When I was growing up in Italy, porchetta was just as popular there as barbecue or burgers are in the States. In Spoleto, where my brother now has a house, there are these white porchetta trucks that park outside, and they just sit there and serve you porchetta by the kilo, or sliced to order, or in sandwiches. The pork is always perfectly cooked—tender and so flavorful. It’s so easy for a home cook to make it. Most of the cooking is hands-off. All you need is a few hours, some herbs and seasonings, a warm oven, and a hearty appetite.–Marc Murphy
LC Reason #4683 Why We Love Italy Note
There’s no shortage of reasons why someone would sono innamorato with Italy. We think we’re up to reason #4682 or so, actually. And yet the list grows longer and longer. Those amongst you who are keeping count, you’re going to want to include this porchetta recipe to the list seeing as it’s being described as “a beautifully seasoned, boldly spiced, highly aromatic, succulent, handsome chunk of pig.” Folks are also calling it “an exceptionally flavorful, moist, and tender pork roast,” and are saying “YES, I am making it as my second meat for Thanksgiving.” We’ll just consider it reason #4683.
- Quick Glance
- 25 M
- 1 D, 3 H
- Serves 8 to 12
- 3 tablespoons fennel seeds
- 8 garlic cloves, mashed into a paste
- 5 tablespoons finely chopped rosemary leaves
- 5 tablespoons finely chopped thyme leaves
- 2 tablespoons kosher salt
- 1 1/2 tablespoons freshly ground black pepper
- 1 1/2 tablespoons red pepper flakes
- One (6- to 7-pound) boneless pork shoulder
- 1/2 cup olive oil
- 4 cups homemade chicken stock or canned chicken broth
- 2 cups dry white wine
- 1. In a small pan or skillet, toast the fennel seeds over medium-low heat until lightly toasted and fragrant, about 3 minutes. Immediately transfer the seeds to a mortar and pestle and pound until finely ground.
- 2. In a small bowl, combine the garlic, rosemary, thyme, salt, black pepper, red pepper flakes, and freshly ground fennel seeds until really well combined. This is your cure.
- 3. Pat the pork shoulder completely dry with paper towels. Rub the pork shoulder on all sides with the cure, making sure you season both the inside and outside of the meat. Using kitchen twine, truss the pork shoulder. (This means gently roll the pork and tie it crosswise with pieces of butcher’s string at 1/2-inch (1-centimeter) intervals. Try to keep as much of the garlic and herb rub inside the pork as possible, although if a little filling spills out, it’s not the end of the world.)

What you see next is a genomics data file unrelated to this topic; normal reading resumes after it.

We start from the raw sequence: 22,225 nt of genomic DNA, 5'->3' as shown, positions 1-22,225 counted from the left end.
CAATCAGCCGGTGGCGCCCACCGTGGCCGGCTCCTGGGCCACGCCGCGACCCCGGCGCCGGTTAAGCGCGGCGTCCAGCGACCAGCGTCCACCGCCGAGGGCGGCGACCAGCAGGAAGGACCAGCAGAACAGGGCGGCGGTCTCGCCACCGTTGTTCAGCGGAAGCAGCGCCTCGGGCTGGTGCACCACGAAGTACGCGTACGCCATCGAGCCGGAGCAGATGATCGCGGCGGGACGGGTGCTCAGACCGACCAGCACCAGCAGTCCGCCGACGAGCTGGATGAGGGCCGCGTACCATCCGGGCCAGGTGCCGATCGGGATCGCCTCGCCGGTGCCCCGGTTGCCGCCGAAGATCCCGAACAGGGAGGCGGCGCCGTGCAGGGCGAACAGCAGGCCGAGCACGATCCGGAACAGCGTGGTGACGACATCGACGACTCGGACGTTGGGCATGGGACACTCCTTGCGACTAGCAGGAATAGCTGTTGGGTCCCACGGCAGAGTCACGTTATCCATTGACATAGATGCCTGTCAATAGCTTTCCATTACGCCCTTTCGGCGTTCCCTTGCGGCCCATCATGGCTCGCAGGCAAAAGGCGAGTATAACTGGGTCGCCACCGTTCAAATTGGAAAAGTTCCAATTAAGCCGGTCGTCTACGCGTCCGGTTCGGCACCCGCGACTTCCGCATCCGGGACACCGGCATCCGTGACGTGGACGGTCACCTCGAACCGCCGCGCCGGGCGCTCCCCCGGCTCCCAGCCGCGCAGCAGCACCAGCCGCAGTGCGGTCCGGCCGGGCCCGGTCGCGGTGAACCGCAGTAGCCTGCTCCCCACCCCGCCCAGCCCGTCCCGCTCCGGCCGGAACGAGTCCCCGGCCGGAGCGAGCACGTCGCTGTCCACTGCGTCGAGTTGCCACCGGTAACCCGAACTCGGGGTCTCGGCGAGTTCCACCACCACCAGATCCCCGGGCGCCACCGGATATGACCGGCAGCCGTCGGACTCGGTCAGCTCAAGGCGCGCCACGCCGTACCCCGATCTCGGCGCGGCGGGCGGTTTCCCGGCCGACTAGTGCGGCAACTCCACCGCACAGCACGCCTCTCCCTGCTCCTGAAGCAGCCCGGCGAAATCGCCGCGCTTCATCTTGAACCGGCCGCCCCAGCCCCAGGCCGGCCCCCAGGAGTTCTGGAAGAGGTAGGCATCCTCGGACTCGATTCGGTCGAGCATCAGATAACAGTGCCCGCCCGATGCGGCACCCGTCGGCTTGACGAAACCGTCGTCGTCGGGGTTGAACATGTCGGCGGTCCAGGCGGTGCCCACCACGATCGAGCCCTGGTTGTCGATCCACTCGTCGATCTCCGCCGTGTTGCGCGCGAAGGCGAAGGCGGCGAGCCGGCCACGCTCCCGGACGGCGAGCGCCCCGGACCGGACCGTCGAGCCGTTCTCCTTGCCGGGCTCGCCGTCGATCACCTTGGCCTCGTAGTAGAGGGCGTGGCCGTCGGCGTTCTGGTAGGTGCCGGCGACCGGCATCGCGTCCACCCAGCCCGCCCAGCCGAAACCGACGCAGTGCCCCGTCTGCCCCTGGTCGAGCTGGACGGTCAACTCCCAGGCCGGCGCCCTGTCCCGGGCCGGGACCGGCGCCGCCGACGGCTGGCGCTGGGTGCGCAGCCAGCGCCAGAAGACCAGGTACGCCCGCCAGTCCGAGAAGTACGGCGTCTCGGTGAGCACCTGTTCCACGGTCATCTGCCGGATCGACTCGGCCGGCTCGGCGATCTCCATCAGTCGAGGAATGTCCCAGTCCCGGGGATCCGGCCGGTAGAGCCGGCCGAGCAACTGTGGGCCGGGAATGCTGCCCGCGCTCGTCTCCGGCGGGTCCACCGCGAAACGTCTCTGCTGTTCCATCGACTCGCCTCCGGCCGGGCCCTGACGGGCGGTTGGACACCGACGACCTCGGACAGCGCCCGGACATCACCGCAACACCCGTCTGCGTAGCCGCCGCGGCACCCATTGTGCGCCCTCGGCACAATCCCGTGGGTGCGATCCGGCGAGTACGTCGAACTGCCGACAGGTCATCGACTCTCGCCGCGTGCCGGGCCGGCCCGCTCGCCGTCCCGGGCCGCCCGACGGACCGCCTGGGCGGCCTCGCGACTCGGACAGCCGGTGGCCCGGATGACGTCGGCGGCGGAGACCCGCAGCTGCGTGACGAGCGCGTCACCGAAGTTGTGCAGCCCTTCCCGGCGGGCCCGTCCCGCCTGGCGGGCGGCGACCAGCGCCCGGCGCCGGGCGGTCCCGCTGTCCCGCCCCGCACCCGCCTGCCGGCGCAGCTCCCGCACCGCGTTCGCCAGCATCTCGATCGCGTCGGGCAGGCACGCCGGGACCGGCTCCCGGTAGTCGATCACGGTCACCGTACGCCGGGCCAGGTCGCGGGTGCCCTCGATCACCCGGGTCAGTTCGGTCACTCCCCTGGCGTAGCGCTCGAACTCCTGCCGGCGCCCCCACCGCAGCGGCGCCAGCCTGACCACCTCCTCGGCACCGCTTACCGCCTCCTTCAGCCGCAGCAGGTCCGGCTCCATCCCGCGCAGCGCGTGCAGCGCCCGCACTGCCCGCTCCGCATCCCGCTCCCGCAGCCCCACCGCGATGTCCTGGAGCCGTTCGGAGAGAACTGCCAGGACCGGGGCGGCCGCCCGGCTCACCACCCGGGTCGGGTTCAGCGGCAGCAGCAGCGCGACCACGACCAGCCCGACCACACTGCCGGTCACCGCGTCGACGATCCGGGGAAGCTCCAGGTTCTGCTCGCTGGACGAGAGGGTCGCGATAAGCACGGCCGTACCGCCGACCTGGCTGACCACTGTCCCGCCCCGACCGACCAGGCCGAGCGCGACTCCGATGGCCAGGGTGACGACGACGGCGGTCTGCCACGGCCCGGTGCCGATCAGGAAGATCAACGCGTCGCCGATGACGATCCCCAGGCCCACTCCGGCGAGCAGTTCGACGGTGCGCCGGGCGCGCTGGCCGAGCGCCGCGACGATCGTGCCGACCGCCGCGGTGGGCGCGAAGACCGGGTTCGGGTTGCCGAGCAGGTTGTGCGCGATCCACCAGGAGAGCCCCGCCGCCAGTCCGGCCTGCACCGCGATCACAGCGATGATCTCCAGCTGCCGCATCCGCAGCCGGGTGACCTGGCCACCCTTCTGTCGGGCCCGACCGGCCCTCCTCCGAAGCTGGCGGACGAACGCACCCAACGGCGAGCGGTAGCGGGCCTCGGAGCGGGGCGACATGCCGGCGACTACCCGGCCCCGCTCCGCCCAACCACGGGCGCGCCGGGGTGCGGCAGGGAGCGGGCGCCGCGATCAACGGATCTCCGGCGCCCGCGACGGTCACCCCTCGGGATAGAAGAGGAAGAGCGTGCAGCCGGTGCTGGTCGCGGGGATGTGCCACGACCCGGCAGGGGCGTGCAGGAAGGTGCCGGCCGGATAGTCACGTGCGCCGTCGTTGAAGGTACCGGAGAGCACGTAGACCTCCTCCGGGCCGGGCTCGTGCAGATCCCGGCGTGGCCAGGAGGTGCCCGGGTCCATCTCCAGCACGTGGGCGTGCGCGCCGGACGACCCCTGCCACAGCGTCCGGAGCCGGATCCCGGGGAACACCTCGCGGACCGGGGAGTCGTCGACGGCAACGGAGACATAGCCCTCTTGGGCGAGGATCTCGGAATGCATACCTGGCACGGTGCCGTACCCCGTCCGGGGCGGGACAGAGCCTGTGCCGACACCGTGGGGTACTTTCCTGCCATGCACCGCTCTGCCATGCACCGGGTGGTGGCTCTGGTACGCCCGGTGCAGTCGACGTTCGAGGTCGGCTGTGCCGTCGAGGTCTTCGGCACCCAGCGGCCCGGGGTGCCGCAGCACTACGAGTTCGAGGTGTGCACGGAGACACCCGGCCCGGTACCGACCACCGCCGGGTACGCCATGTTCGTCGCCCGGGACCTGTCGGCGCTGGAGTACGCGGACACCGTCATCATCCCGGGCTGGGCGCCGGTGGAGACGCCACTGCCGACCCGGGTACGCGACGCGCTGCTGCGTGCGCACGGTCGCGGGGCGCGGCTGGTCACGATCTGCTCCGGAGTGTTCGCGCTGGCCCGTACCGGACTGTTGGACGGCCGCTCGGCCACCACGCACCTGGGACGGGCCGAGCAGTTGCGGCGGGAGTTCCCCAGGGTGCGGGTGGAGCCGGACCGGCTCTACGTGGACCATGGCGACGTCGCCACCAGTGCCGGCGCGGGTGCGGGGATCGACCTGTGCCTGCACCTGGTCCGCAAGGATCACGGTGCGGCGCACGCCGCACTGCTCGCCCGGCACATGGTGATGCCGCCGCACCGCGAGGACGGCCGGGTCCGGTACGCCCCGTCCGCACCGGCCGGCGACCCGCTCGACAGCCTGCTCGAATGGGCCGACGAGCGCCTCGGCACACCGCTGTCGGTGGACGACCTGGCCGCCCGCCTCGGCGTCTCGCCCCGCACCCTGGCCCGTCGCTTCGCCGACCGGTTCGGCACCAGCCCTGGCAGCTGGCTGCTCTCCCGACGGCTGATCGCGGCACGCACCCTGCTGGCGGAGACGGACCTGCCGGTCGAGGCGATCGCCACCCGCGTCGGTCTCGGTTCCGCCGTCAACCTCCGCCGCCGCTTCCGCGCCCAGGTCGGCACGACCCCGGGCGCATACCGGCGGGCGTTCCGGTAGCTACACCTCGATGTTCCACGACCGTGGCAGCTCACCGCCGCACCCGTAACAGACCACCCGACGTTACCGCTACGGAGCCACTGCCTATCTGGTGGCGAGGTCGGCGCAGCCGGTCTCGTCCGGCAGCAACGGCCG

- 4. Place the trussed pork shoulder on a large plate or in a baking dish and refrigerate, uncovered, for about 24 hours.
- 5. Preheat the oven to 450°F (232°C) and position the rack in the middle of the oven.
- 6. Place the pork in a large roasting pan. Rub the pork all over with the olive oil and add the chicken stock and wine to the pan. Roast the pork, uncovered, until the skin starts to crisp, 25 to 40 minutes. Reduce the oven temperature to 300°F (149°C) and continue to roast until the pork is fork-tender, about 3 hours more.
- 7. Transfer the pork to a cutting board and let it rest for about 30 minutes before carving.
Hungry for more? Chow down on these:
Hey, there. Just a reminder that all our content is copyright protected. Like a photo? Please don't use it without our written permission. Like a recipe? Kindly contact the publisher listed above for permission before you post it (that's what we did) and rewrite it in your own words. That's the law, kids. And don't forget to link back to this page, where you found it. Thanks!